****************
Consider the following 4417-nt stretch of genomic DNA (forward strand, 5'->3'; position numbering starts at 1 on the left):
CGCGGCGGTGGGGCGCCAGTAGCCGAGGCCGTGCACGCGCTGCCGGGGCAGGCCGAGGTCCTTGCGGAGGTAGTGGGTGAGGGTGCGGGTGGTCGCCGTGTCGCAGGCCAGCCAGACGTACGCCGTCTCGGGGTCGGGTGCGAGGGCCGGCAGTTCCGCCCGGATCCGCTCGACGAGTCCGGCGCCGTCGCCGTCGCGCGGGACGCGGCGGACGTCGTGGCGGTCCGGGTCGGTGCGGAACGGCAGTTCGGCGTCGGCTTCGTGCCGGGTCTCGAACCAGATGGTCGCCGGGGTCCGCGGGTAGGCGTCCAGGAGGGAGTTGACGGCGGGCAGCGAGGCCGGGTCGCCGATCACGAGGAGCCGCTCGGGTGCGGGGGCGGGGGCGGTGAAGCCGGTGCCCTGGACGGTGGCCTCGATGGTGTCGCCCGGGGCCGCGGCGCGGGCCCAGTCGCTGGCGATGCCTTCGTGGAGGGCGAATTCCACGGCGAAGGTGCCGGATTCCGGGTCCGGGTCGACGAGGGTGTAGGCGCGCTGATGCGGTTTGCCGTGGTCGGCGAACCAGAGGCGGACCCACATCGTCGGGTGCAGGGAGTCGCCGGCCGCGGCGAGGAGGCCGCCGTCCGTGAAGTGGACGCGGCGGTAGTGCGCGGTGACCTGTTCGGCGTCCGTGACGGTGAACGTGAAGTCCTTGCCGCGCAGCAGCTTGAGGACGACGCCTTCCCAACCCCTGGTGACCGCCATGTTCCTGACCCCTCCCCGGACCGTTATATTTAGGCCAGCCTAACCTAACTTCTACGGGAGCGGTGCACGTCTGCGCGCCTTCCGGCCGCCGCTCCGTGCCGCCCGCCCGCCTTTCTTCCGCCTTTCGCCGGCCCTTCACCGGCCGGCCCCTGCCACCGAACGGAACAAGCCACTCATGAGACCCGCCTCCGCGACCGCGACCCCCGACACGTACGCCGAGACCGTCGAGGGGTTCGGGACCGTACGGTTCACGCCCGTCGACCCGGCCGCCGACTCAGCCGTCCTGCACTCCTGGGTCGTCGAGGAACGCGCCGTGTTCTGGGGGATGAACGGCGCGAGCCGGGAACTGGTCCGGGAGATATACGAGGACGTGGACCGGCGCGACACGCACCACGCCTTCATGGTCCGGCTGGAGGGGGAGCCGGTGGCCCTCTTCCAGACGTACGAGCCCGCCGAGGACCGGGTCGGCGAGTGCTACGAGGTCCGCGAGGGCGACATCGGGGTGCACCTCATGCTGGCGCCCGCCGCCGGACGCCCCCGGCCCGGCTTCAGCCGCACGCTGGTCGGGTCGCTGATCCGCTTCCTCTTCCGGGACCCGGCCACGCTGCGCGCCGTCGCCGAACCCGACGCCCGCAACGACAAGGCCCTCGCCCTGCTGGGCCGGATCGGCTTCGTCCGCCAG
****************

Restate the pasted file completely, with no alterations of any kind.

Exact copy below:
Consider the following 4417-nt stretch of genomic DNA (forward strand, 5'->3'; position numbering starts at 1 on the left):
CGCGGCGGTGGGGCGCCAGTAGCCGAGGCCGTGCACGCGCTGCCGGGGCAGGCCGAGGTCCTTGCGGAGGTAGTGGGTGAGGGTGCGGGTGGTCGCCGTGTCGCAGGCCAGCCAGACGTACGCCGTCTCGGGGTCGGGTGCGAGGGCCGGCAGTTCCGCCCGGATCCGCTCGACGAGTCCGGCGCCGTCGCCGTCGCGCGGGACGCGGCGGACGTCGTGGCGGTCCGGGTCGGTGCGGAACGGCAGTTCGGCGTCGGCTTCGTGCCGGGTCTCGAACCAGATGGTCGCCGGGGTCCGCGGGTAGGCGTCCAGGAGGGAGTTGACGGCGGGCAGCGAGGCCGGGTCGCCGATCACGAGGAGCCGCTCGGGTGCGGGGGCGGGGGCGGTGAAGCCGGTGCCCTGGACGGTGGCCTCGATGGTGTCGCCCGGGGCCGCGGCGCGGGCCCAGTCGCTGGCGATGCCTTCGTGGAGGGCGAATTCCACGGCGAAGGTGCCGGATTCCGGGTCCGGGTCGACGAGGGTGTAGGCGCGCTGATGCGGTTTGCCGTGGTCGGCGAACCAGAGGCGGACCCACATCGTCGGGTGCAGGGAGTCGCCGGCCGCGGCGAGGAGGCCGCCGTCCGTGAAGTGGACGCGGCGGTAGTGCGCGGTGACCTGTTCGGCGTCCGTGACGGTGAACGTGAAGTCCTTGCCGCGCAGCAGCTTGAGGACGACGCCTTCCCAACCCCTGGTGACCGCCATGTTCCTGACCCCTCCCCGGACCGTTATATTTAGGCCAGCCTAACCTAACTTCTACGGGAGCGGTGCACGTCTGCGCGCCTTCCGGCCGCCGCTCCGTGCCGCCCGCCCGCCTTTCTTCCGCCTTTCGCCGGCCCTTCACCGGCCGGCCCCTGCCACCGAACGGAACAAGCCACTCATGAGACCCGCCTCCGCGACCGCGACCCCCGACACGTACGCCGAGACCGTCGAGGGGTTCGGGACCGTACGGTTCACGCCCGTCGACCCGGCCGCCGACTCAGCCGTCCTGCACTCCTGGGTCGTCGAGGAACGCGCCGTGTTCTGGGGGATGAACGGCGCGAGCCGGGAACTGGTCCGGGAGATATACGAGGACGTGGACCGGCGCGACACGCACCACGCCTTCATGGTCCGGCTGGAGGGGGAGCCGGTGGCCCTCTTCCAGACGTACGAGCCCGCCGAGGACCGGGTCGGCGAGTGCTACGAGGTCCGCGAGGGCGACATCGGGGTGCACCTCATGCTGGCGCCCGCCGCCGGACGCCCCCGGCCCGGCTTCAGCCGCACGCTGGTCGGGTCGCTGATCCGCTTCCTCTTCCGGGACCCGGCCACGCTGCGCGCCGTCGCCGAACCCGACGCCCGCAACGACAAGGCCCTCGCCCTGCTGGGCCGGATCGGCTTCGTCCGCCAG